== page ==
• Intermittent long-term phlebotomy to maintain the haematocrit below 45% (lower target level may be appropriate for women). Phlebotomy may cause progressive and sometimes severe thrombocytosis and iron deficiency. Splenomegaly and pruritus may persist despite control of the haematocrit by phlebotomy.[7] 
  • Low-dose aspirin produces a small reduction in thrombotic events, including myocardial infarction and stroke, whilst not increasing the risk of haemorrhage.[8][9] 
  • If it is not possible to control thrombotic events with phlebotomy alone then myelosuppression must be considered. However, this is not without risk and increases the risk of leukaemic transformation. Risks and benefits have to be balanced.
  • Chemotherapy options include:[2] 
    • For people younger than 40 years of age: first-line is interferon; second-line is hydroxycarbamide or anagrelide.
    • For people 40-75 years of age: first-line is hydroxycarbamide; second-line is interferon or anagrelide.
    • For people older than 75 years of age: first-line is hydroxycarbamide; second-line is radioactive phosphorus or busulfan.
  • Pruritus can be quite disabling:
    • Taking baths or showers at lower temperatures and patting the skin dry, to avoid rubbing, may help.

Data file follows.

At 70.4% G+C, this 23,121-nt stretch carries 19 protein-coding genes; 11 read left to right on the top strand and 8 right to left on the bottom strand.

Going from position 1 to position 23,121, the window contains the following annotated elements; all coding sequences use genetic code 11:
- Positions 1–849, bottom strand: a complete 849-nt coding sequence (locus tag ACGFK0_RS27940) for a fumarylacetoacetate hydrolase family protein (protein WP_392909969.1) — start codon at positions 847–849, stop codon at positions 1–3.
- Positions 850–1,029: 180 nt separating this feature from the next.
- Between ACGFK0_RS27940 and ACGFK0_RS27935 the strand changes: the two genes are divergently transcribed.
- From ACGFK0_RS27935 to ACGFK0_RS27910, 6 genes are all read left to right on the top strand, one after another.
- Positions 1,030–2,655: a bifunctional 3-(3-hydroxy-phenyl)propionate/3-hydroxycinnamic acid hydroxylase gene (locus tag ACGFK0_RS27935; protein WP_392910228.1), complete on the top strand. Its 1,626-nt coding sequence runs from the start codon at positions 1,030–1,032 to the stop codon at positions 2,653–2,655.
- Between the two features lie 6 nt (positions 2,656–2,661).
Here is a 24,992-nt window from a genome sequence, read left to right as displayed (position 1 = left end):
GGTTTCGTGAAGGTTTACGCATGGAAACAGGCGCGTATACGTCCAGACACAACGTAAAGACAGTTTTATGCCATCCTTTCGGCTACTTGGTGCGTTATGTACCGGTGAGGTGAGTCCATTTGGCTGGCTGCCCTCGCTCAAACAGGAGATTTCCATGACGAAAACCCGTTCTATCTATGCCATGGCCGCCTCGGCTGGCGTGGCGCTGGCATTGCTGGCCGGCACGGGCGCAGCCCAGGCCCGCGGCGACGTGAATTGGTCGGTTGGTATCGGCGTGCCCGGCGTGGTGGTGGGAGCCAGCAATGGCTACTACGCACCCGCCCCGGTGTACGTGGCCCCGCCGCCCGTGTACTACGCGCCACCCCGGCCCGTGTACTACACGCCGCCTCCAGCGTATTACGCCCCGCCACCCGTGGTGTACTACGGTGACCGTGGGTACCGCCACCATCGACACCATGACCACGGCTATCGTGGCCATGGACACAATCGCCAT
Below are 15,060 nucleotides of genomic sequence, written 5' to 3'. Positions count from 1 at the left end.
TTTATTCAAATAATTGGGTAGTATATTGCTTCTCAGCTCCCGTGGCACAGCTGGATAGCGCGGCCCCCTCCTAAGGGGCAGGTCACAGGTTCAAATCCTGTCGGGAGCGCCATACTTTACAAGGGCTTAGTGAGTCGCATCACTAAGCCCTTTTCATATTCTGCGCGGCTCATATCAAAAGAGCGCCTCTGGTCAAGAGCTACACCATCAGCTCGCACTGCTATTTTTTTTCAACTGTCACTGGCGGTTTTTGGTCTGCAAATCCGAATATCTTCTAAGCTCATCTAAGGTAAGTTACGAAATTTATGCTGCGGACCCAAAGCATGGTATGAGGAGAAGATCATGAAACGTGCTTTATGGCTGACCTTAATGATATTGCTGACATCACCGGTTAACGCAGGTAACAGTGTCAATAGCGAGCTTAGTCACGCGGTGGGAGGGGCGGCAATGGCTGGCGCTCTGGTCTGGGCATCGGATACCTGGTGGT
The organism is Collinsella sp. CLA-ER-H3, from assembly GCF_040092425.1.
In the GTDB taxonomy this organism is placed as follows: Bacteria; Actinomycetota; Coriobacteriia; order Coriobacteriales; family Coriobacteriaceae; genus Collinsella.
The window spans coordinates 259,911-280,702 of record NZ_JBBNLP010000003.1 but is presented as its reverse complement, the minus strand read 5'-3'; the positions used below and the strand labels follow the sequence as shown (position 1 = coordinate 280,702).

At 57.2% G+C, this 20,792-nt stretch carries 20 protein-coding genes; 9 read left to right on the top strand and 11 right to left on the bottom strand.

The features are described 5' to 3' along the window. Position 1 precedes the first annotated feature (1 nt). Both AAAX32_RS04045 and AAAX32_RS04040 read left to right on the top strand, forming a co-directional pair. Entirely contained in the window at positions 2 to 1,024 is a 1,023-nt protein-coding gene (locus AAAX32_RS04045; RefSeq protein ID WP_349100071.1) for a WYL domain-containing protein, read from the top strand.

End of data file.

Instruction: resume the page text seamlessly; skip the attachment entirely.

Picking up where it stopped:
• Antihistamines, including H2 receptor antagonists (H2RAs), are useful in refractory cases.
    • Selective serotonin reuptake inhibitors (SSRIs) - eg, paroxetine or fluoxetine.
  • Elevated uric acid may require allopurinol.
  • It may be necessary to consider splenectomy when there is painful splenomegaly or there are repeated episodes of splenic infarction.
  • Without treatment, life expectancy is 6-18 months.
  • The most common causes of death are ischaemic stroke and myocardial infarction.
  • With treatment to maintain a normal haematocrit, life expectancy increases to an average of 20 years but is still reduced compared with the general population.
  • Other life-threatening complications may include:
    • Pulmonary embolism.
    • Progression to myelofibrosis or acute myeloid leukaemia.
    • Increased risk of gastrointestinal haemorrhage.

Further reading & references